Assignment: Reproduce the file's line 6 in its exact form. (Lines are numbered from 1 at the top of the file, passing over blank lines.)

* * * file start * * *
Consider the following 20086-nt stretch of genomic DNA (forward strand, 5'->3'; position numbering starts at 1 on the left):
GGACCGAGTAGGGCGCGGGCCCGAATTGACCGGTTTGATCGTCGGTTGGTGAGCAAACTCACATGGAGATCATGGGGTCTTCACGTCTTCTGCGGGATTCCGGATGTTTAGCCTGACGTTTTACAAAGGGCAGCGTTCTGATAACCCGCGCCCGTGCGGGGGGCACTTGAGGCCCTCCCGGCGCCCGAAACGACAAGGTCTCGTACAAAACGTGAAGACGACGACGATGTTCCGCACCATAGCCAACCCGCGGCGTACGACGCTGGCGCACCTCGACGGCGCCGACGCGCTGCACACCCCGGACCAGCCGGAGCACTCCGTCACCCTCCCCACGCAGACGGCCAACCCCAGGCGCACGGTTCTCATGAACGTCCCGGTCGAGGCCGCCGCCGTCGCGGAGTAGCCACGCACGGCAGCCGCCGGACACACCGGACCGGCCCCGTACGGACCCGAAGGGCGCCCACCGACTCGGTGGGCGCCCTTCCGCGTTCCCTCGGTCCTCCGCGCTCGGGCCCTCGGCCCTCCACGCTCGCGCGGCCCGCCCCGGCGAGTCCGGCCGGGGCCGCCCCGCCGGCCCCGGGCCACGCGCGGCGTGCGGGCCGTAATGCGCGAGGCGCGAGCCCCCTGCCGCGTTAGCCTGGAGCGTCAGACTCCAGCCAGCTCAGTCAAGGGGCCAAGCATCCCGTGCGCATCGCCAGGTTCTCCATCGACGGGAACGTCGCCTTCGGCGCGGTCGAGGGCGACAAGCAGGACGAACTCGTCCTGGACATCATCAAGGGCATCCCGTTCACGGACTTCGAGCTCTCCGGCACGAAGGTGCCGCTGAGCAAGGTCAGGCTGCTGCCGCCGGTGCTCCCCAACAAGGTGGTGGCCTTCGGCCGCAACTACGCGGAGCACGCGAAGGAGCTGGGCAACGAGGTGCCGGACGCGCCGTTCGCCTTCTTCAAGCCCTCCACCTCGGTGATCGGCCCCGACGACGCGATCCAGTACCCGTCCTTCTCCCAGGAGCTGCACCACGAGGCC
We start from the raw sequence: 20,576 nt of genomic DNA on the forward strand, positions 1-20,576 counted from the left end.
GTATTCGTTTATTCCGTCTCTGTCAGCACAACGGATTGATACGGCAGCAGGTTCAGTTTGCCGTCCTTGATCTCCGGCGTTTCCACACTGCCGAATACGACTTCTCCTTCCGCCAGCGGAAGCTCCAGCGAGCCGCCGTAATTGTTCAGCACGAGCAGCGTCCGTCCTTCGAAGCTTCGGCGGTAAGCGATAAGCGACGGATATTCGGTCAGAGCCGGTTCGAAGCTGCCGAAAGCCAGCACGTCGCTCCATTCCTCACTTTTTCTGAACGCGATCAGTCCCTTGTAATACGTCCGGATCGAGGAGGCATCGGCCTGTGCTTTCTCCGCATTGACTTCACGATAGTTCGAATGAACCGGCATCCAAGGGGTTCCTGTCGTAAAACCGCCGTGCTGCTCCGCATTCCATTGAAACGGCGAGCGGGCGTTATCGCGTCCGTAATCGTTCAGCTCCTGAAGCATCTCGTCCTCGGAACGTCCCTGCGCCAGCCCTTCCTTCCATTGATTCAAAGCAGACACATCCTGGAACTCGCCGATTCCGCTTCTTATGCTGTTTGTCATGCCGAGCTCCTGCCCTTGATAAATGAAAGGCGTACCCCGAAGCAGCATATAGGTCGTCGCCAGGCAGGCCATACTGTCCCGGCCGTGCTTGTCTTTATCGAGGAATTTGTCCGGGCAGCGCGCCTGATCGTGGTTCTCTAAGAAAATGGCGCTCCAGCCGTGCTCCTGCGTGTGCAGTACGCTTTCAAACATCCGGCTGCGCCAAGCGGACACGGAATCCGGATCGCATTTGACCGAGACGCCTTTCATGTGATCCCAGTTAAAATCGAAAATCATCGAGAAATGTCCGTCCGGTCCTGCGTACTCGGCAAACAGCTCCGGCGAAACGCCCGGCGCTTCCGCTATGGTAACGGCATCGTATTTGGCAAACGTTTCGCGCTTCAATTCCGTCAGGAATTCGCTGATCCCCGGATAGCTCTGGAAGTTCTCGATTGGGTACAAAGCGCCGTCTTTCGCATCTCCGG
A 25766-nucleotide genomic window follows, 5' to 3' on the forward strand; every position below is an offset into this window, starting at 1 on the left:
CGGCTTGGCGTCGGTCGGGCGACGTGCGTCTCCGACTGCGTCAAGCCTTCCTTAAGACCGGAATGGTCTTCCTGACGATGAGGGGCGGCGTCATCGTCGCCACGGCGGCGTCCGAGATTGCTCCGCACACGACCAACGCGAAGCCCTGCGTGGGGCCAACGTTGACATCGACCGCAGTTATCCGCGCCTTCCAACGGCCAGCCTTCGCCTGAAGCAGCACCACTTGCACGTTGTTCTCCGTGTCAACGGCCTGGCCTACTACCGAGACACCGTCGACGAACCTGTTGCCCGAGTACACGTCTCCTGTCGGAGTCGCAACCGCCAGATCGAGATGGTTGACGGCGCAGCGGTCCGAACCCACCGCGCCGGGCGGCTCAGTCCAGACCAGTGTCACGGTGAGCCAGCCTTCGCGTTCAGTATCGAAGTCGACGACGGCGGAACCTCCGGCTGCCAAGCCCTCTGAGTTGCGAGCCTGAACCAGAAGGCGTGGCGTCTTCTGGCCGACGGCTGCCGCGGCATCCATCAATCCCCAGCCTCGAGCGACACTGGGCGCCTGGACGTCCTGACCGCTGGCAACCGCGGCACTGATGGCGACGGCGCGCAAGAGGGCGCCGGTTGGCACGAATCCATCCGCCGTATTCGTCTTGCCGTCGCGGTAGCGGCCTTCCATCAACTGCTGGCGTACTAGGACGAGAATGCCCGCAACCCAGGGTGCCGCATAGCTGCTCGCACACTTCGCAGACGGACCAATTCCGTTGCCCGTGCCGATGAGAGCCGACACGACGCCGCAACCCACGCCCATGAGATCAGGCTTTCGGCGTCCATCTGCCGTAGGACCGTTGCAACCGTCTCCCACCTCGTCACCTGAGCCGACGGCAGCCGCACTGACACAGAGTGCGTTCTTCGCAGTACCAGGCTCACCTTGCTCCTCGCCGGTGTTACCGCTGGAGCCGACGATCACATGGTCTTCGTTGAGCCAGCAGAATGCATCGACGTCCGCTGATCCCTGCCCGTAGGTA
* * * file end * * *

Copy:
CGGCTTGGCGTCGGTCGGGCGACGTGCGTCTCCGACTGCGTCAAGCCTTCCTTAAGACCGGAATGGTCTTCCTGACGATGAGGGGCGGCGTCATCGTCGCCACGGCGGCGTCCGAGATTGCTCCGCACACGACCAACGCGAAGCCCTGCGTGGGGCCAACGTTGACATCGACCGCAGTTATCCGCGCCTTCCAACGGCCAGCCTTCGCCTGAAGCAGCACCACTTGCACGTTGTTCTCCGTGTCAACGGCCTGGCCTACTACCGAGACACCGTCGACGAACCTGTTGCCCGAGTACACGTCTCCTGTCGGAGTCGCAACCGCCAGATCGAGATGGTTGACGGCGCAGCGGTCCGAACCCACCGCGCCGGGCGGCTCAGTCCAGACCAGTGTCACGGTGAGCCAGCCTTCGCGTTCAGTATCGAAGTCGACGACGGCGGAACCTCCGGCTGCCAAGCCCTCTGAGTTGCGAGCCTGAACCAGAAGGCGTGGCGTCTTCTGGCCGACGGCTGCCGCGGCATCCATCAATCCCCAGCCTCGAGCGACACTGGGCGCCTGGACGTCCTGACCGCTGGCAACCGCGGCACTGATGGCGACGGCGCGCAAGAGGGCGCCGGTTGGCACGAATCCATCCGCCGTATTCGTCTTGCCGTCGCGGTAGCGGCCTTCCATCAACTGCTGGCGTACTAGGACGAGAATGCCCGCAACCCAGGGTGCCGCATAGCTGCTCGCACACTTCGCAGACGGACCAATTCCGTTGCCCGTGCCGATGAGAGCCGACACGACGCCGCAACCCACGCCCATGAGATCAGGCTTTCGGCGTCCATCTGCCGTAGGACCGTTGCAACCGTCTCCCACCTCGTCACCTGAGCCGACGGCAGCCGCACTGACACAGAGTGCGTTCTTCGCAGTACCAGGCTCACCTTGCTCCTCGCCGGTGTTACCGCTGGAGCCGACGATCACATGGTCTTCGTTGAGCCAGCAGAATGCATCGACGTCCGCTGATCCCTGCCCGTAGGTA